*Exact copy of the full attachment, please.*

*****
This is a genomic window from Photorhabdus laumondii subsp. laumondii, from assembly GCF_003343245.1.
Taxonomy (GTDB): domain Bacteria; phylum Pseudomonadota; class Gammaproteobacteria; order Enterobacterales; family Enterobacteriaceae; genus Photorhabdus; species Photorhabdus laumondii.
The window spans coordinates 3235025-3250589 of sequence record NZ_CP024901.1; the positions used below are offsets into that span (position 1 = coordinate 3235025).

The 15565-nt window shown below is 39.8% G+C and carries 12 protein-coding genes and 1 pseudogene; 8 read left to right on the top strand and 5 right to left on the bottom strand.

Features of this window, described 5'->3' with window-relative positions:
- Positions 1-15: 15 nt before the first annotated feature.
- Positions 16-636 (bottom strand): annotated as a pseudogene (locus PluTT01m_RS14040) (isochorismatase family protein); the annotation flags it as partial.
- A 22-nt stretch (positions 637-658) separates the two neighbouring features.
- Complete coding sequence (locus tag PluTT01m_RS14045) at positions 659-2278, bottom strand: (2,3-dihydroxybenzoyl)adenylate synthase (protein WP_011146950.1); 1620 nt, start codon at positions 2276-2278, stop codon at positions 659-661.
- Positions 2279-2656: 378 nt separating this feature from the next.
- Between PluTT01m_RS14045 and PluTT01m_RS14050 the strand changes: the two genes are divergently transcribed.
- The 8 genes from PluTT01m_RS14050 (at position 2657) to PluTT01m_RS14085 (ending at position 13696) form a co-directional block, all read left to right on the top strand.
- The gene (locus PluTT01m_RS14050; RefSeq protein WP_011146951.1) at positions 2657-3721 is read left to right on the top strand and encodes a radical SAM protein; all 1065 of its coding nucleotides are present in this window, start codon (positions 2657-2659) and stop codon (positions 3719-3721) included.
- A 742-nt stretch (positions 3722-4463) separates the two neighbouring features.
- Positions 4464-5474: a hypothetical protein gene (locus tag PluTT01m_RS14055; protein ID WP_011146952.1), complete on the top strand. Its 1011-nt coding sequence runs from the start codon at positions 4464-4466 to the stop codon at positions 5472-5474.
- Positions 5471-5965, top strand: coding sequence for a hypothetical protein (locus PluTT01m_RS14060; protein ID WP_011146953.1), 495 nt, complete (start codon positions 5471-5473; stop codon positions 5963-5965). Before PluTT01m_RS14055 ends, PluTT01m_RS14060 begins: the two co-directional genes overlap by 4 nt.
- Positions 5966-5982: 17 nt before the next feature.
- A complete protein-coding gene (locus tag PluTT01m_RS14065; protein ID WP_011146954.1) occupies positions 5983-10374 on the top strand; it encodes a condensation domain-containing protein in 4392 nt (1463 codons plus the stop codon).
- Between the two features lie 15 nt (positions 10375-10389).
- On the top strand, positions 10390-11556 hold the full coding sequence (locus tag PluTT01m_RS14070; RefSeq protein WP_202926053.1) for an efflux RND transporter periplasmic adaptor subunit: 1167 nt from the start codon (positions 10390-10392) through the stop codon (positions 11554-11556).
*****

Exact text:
This is a genomic window from Photorhabdus laumondii subsp. laumondii, from assembly GCF_003343245.1.
Taxonomy (GTDB): domain Bacteria; phylum Pseudomonadota; class Gammaproteobacteria; order Enterobacterales; family Enterobacteriaceae; genus Photorhabdus; species Photorhabdus laumondii.
The window spans coordinates 3235025-3250589 of sequence record NZ_CP024901.1; the positions used below are offsets into that span (position 1 = coordinate 3235025).

The 15565-nt window shown below is 39.8% G+C and carries 12 protein-coding genes and 1 pseudogene; 8 read left to right on the top strand and 5 right to left on the bottom strand.

Features of this window, described 5'->3' with window-relative positions:
- Positions 1-15: 15 nt before the first annotated feature.
- Positions 16-636 (bottom strand): annotated as a pseudogene (locus PluTT01m_RS14040) (isochorismatase family protein); the annotation flags it as partial.
- A 22-nt stretch (positions 637-658) separates the two neighbouring features.
- Complete coding sequence (locus tag PluTT01m_RS14045) at positions 659-2278, bottom strand: (2,3-dihydroxybenzoyl)adenylate synthase (protein WP_011146950.1); 1620 nt, start codon at positions 2276-2278, stop codon at positions 659-661.
- Positions 2279-2656: 378 nt separating this feature from the next.
- Between PluTT01m_RS14045 and PluTT01m_RS14050 the strand changes: the two genes are divergently transcribed.
- The 8 genes from PluTT01m_RS14050 (at position 2657) to PluTT01m_RS14085 (ending at position 13696) form a co-directional block, all read left to right on the top strand.
- The gene (locus PluTT01m_RS14050; RefSeq protein WP_011146951.1) at positions 2657-3721 is read left to right on the top strand and encodes a radical SAM protein; all 1065 of its coding nucleotides are present in this window, start codon (positions 2657-2659) and stop codon (positions 3719-3721) included.
- A 742-nt stretch (positions 3722-4463) separates the two neighbouring features.
- Positions 4464-5474: a hypothetical protein gene (locus tag PluTT01m_RS14055; protein ID WP_011146952.1), complete on the top strand. Its 1011-nt coding sequence runs from the start codon at positions 4464-4466 to the stop codon at positions 5472-5474.
- Positions 5471-5965, top strand: coding sequence for a hypothetical protein (locus PluTT01m_RS14060; protein ID WP_011146953.1), 495 nt, complete (start codon positions 5471-5473; stop codon positions 5963-5965). Before PluTT01m_RS14055 ends, PluTT01m_RS14060 begins: the two co-directional genes overlap by 4 nt.
- Positions 5966-5982: 17 nt before the next feature.
- A complete protein-coding gene (locus tag PluTT01m_RS14065; protein ID WP_011146954.1) occupies positions 5983-10374 on the top strand; it encodes a condensation domain-containing protein in 4392 nt (1463 codons plus the stop codon).
- Between the two features lie 15 nt (positions 10375-10389).
- On the top strand, positions 10390-11556 hold the full coding sequence (locus tag PluTT01m_RS14070; RefSeq protein WP_202926053.1) for an efflux RND transporter periplasmic adaptor subunit: 1167 nt from the start codon (positions 10390-10392) through the stop codon (positions 11554-11556).